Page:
Posts Tagged ‘Los Angeles art’
When Peter Voulkos began to exhibit his large-scale works in the mid-1950s, he had already been recognized as a leading potter in the U.S. Voulkos won prizes at the National Ceramic Exhibition, as well as a Gold Medal at the International Exposition of Ceramics in Cannes, France. Yet, during this time he also absorbed many influences, from Flamenco to Jazz, and from Picasso to Abstract Expressionism.
An early article in Craft Horizons, published in October 1956, has many quotes from Peter. This is the period of time when Voulkos was breaking away from craft traditions, so he had a lot to say about his working method. One quote that has stayed with me is this:
“The minute you begin to understand what you’re doing it loses that searching quality. You have to forget about the little technical problems that don’t matter—you’ve overcome them long ago anyway. You finally reach a point where you’re no longer concerned with keeping this blob of clay centered on the wheel and up in the air. Your emotions take over and what happens just happens. Usually you don’t know it’s happened until after it’s done.”
Voulkos kept to this way of working throughout his life, freely improvising like a musician. His straightforward, powerful and direct way of working was later characterized by Ken Price as “direct frontal onslaught”. I recently found this 1984 photo, from Peter’s show at the Faith and Charity in Hope Gallery—a gallery owned and operated by Edward Kienholz and his wife Nancy. Kienholz not only admired Voulkos’ work, he owned a work from 1958.
Craig Kauffman remained a painter throughout his career, over 50 years. Still, Craig experimented with various painting media, as well as doing some installations. In 1971, for instance, Kauffman was included in a significant exhibit at the UCLA Art Galleries, titled Transparency, Reflection, Light and Space. His conceptual drawing in the catalogue shows the installation piece: a mirrored trough of water, activated by fans, and illuminated by overhead lights. The result? It was the “moving reflection on wall of circulating water.”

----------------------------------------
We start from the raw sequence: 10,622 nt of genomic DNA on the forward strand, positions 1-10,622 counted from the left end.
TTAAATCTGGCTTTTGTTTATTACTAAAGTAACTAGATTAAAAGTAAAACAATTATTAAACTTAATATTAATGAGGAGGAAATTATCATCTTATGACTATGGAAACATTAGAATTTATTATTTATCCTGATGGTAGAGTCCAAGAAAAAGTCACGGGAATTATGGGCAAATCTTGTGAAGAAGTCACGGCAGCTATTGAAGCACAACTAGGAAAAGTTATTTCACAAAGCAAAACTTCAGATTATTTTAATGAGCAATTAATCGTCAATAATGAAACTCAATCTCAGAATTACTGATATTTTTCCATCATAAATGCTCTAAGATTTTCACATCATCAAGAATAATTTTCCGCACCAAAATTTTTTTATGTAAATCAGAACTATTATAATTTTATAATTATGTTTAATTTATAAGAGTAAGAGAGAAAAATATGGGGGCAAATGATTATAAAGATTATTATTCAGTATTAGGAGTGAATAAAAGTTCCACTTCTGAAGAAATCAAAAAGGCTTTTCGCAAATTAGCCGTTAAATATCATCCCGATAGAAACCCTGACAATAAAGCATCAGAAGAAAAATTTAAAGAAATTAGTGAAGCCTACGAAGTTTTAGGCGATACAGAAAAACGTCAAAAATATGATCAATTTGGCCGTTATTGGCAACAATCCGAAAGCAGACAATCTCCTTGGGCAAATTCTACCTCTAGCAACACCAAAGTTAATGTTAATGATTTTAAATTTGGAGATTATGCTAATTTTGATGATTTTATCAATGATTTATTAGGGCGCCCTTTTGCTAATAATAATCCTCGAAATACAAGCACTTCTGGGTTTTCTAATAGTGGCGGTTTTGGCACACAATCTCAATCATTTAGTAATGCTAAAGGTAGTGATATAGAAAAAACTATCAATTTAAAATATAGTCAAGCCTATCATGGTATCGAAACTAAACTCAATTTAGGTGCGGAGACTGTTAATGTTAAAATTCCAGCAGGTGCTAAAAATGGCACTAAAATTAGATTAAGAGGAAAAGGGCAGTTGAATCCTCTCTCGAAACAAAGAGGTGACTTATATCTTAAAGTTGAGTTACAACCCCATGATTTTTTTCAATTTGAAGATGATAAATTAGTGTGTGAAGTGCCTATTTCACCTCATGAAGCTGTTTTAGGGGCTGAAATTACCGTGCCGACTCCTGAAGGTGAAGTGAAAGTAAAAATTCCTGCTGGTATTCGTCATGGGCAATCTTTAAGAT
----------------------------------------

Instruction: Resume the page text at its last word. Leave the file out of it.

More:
This 1971 reflection piece for the show at UCLA followed Kauffman’s involvement with colored reflections on the wall—the Loops—and his work during the 1970 show at the Jewish Museum, Using Walls. In an interview during 1971 with Frederick S. Wight for the UCLA catalog, the artist speculated about his work at that time, saying “…now I’m thinking of doing things on a wall that run from corner to corner which really make the whole wall the piece…the emphasis isn’t on a unified form where it is more spread out if you want to call it that. The piece is less important than what it is doing to the wall.”
Kauffman had also written a statement, printed in the Pasadena Art Museum’s catalog for his 1970 survey exhibit. It’s a much stronger, poetic and political stance. Here it is, complete with the original omission of capitalization:
what is a wall? it is always something for bumping one’s head against. the real wall, of whatever material, be it brick, studs sixteen inches on center, cement, adobe, flat or curved, is something to reckoned with. it is also an idea which separates us from each other. walls divide worlds. whether of bamboo or iron, walls are our creations. even the invisible walls that surround each of us denote our space, our identity. “c’est une chose mystérieuse la mur.” thing of mind or reality? crazy jane said, “what a terrible thing for a young girl to be a wall.” it is terrible to be any inanimate object but to become a wall is perhaps the worst. to walk into a wall and never come out is very possible. it is as if the wall calls to us to come in and stay in its cold interior. destroy the wall with color a la leger? cover the wall with paintings? make protrusions from it, poke holes in it? perhaps we should play with walls, with illusions, shadows, in order to render them passable to our substance. to walk through a wall is not just for houdini. perhaps we can all enter and come out safely.
I’m happy to announce the opening of Larry Bell’s second solo exhibition with White Cube Gallery, in São Paulo, Brazil. Bell first exhibited with White Cube London in the fall of 2013, with great success. Now, he’s been invited to participate in another exhibition, titled The Carnival Series, in São Paulo. On view from February 18 – March 22, 2014, this show is scheduled to coincide with the Brazilian Carnival season.